A survey conducted by the University of New Hampshire found that the majority of surveyed economists (71 percent) believe that the Earned Income Tax Credit (EITC) is a very efficient way to address the income needs of poor families. But only five percent believe a $15.00 per hour minimum wage would be very efficient.

Economists Joseph Sabia at San Diego State University and Robert Nielsen at the University of Georgia found a 1 percent drop in state poverty rates associated with each 1 percent increase in a state’s EITC. (The same study found no relationship between minimum wage hikes and poverty rates.)

How does the EITC work?

By targeting recipients through the tax code, the EITC supplements the income of low income households without creating additional burdens on employers. The credit constitutes a fixed percentage of earnings for each dollar earned up until the credit reaches the maximum. An earners’ maximum credit depends on several factors including earned income, marital status, and number of children.

The graph below illustrates the monetary impact the EITC has for a minimum wage worker who earns the federal minimum wage, depending on the number of children they have.

Figure 6. Monetary Benefit of the EITC for a Federal Minimum Wage Earner

Is it time to end tipping?

In high wage markets, some full-service employers have experimented with eliminating tipping. By abolishing tips in favor of a 20 percent (or more) price increase or service charge, the restaurateur can redistribute money that was previously restricted to serving staff to help fund raises elsewhere.

But often times tipped employees have more to lose under the tipless system. San Francisco restaurants Trou Normand and Bar Agricole estimated they lost 70 percent of their wait staff during a tip-free experiment in 2015, despite the higher salaries. Owner Thad Vogler told CNN Money that his servers in San Francisco were making as much as $45 an hour with tips, and $20 to $35 an hour without.

This isn’t the only consequence: economists from Harvard Business School and Mathematica Policy Research, using data from Yelp, identified a 14 percent increase in Bay Area restaurant closures associated with each one-dollar increase in the base wage for tipped employees.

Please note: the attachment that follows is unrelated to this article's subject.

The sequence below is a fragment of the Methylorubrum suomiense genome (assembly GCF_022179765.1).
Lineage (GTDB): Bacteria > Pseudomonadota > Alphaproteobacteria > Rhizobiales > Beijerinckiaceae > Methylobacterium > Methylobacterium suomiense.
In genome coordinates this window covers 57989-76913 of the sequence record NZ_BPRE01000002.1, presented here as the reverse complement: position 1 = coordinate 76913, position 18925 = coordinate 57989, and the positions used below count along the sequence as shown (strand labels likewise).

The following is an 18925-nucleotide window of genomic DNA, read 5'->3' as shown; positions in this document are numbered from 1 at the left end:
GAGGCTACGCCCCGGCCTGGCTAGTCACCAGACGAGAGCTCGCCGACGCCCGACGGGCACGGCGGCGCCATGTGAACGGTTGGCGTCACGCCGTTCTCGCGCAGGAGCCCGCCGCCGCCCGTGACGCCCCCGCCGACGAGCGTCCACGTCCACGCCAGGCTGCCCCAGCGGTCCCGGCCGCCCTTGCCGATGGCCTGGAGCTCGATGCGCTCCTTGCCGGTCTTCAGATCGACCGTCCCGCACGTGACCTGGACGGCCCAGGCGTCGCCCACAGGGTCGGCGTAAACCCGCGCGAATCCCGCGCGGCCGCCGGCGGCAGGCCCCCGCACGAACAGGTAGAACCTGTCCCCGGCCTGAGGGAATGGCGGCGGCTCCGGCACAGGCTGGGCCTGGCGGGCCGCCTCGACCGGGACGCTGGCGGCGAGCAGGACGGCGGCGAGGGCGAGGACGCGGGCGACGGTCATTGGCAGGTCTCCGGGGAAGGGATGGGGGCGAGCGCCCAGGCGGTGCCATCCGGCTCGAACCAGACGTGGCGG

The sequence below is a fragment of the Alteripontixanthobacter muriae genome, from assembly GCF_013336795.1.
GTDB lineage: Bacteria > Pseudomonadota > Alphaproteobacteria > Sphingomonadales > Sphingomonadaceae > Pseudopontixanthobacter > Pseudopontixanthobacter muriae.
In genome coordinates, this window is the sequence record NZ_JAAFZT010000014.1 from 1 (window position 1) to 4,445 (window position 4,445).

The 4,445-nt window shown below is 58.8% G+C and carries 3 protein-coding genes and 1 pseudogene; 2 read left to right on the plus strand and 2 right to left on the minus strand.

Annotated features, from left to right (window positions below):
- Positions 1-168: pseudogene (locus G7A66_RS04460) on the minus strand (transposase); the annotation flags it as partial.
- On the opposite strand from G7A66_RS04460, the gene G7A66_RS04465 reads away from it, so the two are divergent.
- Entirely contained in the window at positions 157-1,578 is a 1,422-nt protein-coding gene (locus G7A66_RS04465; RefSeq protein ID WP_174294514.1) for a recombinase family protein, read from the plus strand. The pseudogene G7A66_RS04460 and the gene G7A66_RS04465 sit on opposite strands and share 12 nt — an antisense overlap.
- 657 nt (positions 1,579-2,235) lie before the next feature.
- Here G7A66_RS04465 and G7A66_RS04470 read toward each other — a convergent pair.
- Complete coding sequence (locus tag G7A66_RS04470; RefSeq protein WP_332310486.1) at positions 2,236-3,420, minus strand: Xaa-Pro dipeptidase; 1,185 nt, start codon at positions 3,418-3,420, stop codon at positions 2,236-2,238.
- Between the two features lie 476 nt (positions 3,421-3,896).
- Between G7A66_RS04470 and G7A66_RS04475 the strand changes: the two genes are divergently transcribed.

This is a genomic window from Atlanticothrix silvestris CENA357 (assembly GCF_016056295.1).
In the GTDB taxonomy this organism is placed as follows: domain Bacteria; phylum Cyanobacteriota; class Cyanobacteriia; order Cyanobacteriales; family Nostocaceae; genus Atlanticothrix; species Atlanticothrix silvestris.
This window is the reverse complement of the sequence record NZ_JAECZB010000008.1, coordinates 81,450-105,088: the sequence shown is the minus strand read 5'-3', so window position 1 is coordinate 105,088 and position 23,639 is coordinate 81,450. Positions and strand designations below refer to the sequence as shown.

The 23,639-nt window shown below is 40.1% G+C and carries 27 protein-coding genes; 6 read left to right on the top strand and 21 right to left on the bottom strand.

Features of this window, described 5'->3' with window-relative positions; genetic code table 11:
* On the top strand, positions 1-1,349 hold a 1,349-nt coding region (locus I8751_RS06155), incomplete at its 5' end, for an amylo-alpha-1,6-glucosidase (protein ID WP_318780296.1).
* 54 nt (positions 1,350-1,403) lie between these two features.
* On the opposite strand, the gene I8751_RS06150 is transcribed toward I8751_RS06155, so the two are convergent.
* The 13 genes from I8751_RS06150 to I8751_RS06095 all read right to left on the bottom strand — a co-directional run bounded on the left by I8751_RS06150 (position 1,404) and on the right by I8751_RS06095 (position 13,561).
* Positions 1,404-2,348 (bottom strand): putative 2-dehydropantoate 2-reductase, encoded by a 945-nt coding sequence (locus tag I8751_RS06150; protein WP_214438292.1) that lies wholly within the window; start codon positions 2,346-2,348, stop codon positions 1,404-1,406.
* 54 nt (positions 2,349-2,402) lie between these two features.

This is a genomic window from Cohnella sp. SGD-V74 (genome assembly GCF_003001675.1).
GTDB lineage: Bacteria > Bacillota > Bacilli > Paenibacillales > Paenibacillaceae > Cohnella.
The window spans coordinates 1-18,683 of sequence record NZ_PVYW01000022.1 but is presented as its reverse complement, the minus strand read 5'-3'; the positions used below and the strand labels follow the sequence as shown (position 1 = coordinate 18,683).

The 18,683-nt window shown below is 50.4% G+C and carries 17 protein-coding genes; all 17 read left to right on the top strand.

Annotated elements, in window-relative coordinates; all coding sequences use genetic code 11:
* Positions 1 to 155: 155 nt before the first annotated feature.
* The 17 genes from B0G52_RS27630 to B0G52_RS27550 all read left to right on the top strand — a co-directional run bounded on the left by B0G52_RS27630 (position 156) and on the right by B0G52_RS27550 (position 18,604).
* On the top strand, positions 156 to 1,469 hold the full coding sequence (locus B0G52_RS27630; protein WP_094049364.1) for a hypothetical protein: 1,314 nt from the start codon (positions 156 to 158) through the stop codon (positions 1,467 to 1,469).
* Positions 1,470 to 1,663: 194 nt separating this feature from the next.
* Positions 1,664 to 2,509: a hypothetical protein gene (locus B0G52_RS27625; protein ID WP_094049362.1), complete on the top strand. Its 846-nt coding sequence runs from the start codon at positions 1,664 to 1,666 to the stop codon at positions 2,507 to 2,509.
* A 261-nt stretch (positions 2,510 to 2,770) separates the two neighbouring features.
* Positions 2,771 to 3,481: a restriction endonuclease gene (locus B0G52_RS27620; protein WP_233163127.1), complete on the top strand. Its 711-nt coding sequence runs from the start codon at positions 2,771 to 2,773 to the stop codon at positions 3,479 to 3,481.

Thousands of servers in D.C., Michigan, Maine, San Francisco, and New York have vocally supported campaigns to save their tips. Most customers also favor the current tipping system. A recent survey of 3,000 U.S. consumers by Horizon Media found that a significant 81% prefer the status quo to a tip-free alternative.

Is the tipping system exploitative?

The tipping system is no different than a commission-based sales position. Tipped employees are guaranteed the same minimum wage as all other employees. And in reality, take-home wages for tipped employees are many times larger than their required hourly minimum. Census Bureau data show that tipped restaurant employees report earning over $13 per hour and top earners bring in $24 an hour of more.

Even in states where the base wage for tipped employees has been constant since the early 1990s, total take-home pay has increased in almost every year, as tip income has increased along with food and beverage prices.

Some advocates claim states that have changed their tipping system experience less sexual harassment. But data from the Equal Employment Opportunity Commission, which tracks restaurant industry sexual harassment by state, shows that the percentage of harassment claims originating from the restaurant industry is nearly-identical in states without a tip credit as it is in those that follow the federal standard. In fact, a regression analysis that looked at all changes in the tipped wage over the past decade found a slight positive relationship between a higher tipped wage and the percentage of sexual harassment charges coming from restaurants. In other words, raising the tipped wage, if anything, may increase restaurant sexual harassment charges.